Publications by authors named "Eileen S Yale"

13 Publications

  • Page 1 of 1

Replacing Bell Palsy with Idiopathic Facial Nerve Paralysis: What Says the Evidence?

Am J Med 2021 May;134(5):e358

Division of General Internal Medicine, University of Florida, Gainesville.

View Article and Find Full Text PDF

Download full-text PDF

Source
http://dx.doi.org/10.1016/j.amjmed.2020.07.009DOI Listing
May 2021

The history of observed signs of acute appendicitis and peritoneal inflammation.

Am J Emerg Med 2021 Apr 17. Epub 2021 Apr 17.

University of Florida, Division of General Internal Medicine, 2000 SW Archer Rd., Gainesville, FL 32608, United States.

View Article and Find Full Text PDF

Download full-text PDF

Source
http://dx.doi.org/10.1016/j.ajem.2021.04.036DOI Listing
April 2021

Letter in response to the article: "Blood glucose levels should be considered as a new vital sign indicative of prognosis during hospitalization" (Kesavdev et al.).

Diabetes Metab Syndr 2021 Jan-Feb;15(1):465. Epub 2021 Feb 6.

University of Central Florida College of Medicine, 6850 Lake Nona Blvd, Orlando, FL, 32827, USA. Electronic address:

View Article and Find Full Text PDF

Download full-text PDF

Source
http://dx.doi.org/10.1016/j.dsx.2021.02.005DOI Listing
April 2021

Left hand index finger predominance of Quincke pulse.

North Clin Istanb 2020 28;7(4):415-416. Epub 2020 May 28.

Marshfield Clinic Research Institute, Wisconsin, USA.

View Article and Find Full Text PDF

Download full-text PDF

Source
http://dx.doi.org/10.14744/nci.2020.04710DOI Listing
http://www.ncbi.nlm.nih.gov/pmc/articles/PMC7521101PMC
May 2020

Fitz-Hugh-Curtis and Peritonitis: Sorting Through the Features that Define This Syndrome.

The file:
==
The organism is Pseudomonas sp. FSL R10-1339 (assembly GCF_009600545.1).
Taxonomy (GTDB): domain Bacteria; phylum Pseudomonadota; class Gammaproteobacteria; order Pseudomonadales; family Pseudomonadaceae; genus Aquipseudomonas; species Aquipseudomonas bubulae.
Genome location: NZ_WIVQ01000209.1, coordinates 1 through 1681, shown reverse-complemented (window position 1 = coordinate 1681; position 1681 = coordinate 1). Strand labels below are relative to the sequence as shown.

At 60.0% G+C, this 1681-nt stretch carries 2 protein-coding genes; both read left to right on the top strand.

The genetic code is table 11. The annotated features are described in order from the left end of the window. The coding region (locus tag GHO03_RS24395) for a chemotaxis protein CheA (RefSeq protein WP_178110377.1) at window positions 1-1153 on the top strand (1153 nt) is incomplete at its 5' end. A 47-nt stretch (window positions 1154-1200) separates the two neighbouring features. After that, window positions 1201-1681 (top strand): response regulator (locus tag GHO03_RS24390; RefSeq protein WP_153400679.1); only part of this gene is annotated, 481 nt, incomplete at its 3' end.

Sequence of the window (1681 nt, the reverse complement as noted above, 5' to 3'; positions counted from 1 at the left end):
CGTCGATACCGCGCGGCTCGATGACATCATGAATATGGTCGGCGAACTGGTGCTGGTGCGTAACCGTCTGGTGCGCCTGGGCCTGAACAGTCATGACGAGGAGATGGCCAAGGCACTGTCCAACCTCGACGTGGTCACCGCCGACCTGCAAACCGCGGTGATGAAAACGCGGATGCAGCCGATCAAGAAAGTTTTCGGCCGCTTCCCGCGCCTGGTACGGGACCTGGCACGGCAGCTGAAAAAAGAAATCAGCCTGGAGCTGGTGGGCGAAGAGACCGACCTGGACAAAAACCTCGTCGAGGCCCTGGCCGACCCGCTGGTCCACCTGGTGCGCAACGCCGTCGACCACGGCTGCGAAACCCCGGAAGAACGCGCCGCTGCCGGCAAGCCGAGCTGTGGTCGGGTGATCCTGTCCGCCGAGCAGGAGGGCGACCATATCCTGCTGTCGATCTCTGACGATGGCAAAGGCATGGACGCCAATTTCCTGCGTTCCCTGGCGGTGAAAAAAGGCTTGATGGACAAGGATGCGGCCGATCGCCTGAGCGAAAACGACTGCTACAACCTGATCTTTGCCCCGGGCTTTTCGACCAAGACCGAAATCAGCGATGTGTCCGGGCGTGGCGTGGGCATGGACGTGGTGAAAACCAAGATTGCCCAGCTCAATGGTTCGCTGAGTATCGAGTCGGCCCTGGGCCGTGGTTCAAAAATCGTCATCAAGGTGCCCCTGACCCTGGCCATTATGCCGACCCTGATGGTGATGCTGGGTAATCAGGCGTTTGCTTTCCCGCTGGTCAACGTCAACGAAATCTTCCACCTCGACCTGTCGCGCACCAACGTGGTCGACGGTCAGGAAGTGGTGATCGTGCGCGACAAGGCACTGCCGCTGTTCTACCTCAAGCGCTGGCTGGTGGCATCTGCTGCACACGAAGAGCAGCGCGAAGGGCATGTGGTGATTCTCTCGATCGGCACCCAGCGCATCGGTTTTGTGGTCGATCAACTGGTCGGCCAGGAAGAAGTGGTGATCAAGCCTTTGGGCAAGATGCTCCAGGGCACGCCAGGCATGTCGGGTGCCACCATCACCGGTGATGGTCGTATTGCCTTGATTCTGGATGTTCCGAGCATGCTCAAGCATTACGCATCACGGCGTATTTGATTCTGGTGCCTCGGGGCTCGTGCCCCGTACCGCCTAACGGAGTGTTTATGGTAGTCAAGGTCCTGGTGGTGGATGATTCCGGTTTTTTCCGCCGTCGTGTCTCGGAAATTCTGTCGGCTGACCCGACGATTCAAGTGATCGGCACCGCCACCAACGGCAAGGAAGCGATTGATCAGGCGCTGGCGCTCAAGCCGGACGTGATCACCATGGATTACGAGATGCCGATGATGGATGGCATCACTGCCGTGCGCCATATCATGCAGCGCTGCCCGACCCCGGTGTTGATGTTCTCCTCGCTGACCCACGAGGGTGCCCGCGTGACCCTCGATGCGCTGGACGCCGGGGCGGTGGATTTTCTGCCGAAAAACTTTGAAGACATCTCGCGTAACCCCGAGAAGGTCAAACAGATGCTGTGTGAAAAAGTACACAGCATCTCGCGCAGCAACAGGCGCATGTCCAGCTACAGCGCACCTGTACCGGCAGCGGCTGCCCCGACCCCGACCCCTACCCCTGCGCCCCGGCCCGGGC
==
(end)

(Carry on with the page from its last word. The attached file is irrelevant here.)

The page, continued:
Am J Med 2020 10;133(10):e611

University of Florida, Division of General Internal Medicine, Gainesville.

View Article and Find Full Text PDF

Download full-text PDF

Source
http://dx.doi.org/10.1016/j.amjmed.2020.04.007DOI Listing
October 2020

Learning about the diagnosis of Bouveret syndrome from Bouveret.

J Microbiol Immunol Infect 2021 Apr 18;54(2):339-340. Epub 2020 Jul 18.

University of Florida, Division of General Internal Medicine, 2000 SW Archer Rd. Gainesville, FL 32608, USA.

View Article and Find Full Text PDF

Download full-text PDF

Source
http://dx.doi.org/10.1016/j.jmii.2020.07.005DOI Listing
April 2021

Fothergill and Carnett signs and rectus sheath hematoma.

J Rural Med 2020 Jul 17;15(3):130-131. Epub 2020 Jul 17.

Division of General Internal Medicine, University of Florida, USA.

Fothergill and Carnett signs are used to distinguish intrabdominal from abdominal wall diseases. These bedside techniques may be useful in distinguishing intrabdominal from an abdominal wall cause of disease. Timely and accurate diagnosis of rectus sheath hematoma in at risk patients in the appropriate clinical setting is important because of the associated morbidity and mortality associated with this condition. Diagnosis requires an accurate and thorough history and bedside physical examination and performance of these maneuvers as originally described.
View Article and Find Full Text PDF

Download full-text PDF

Source
http://dx.doi.org/10.2185/jrm.2019-019DOI Listing
http://www.ncbi.nlm.nih.gov/pmc/articles/PMC7369406PMC
July 2020

Tomisaku Kawasaki and Kawasaki disease.

Childs Nerv Syst 2020 Jul 11. Epub 2020 Jul 11.

University of Florida, Division of General Internal Medicine, 2000 SW Archer Rd., Gainesville, FL, 32608, USA.

View Article and Find Full Text PDF

Download full-text PDF

Source
http://dx.doi.org/10.1007/s00381-020-04784-3DOI Listing
July 2020

A bedside technique and historical aspects of the cutaneous findings in scurvy.

Int J Surg Case Rep 2020 21;71:126-127. Epub 2020 May 21.

University of Florida, Division of General Internal Medicine, 2000 SW Archer Rd., Gainesville, FL 32608, United States. Electronic address:

View Article and Find Full Text PDF

Download full-text PDF

Source
http://dx.doi.org/10.1016/j.ijscr.2020.04.105DOI Listing
http://www.ncbi.nlm.nih.gov/pmc/articles/PMC7256203PMC
May 2020

Lemierre Syndrome: An emerging not forgotten disease.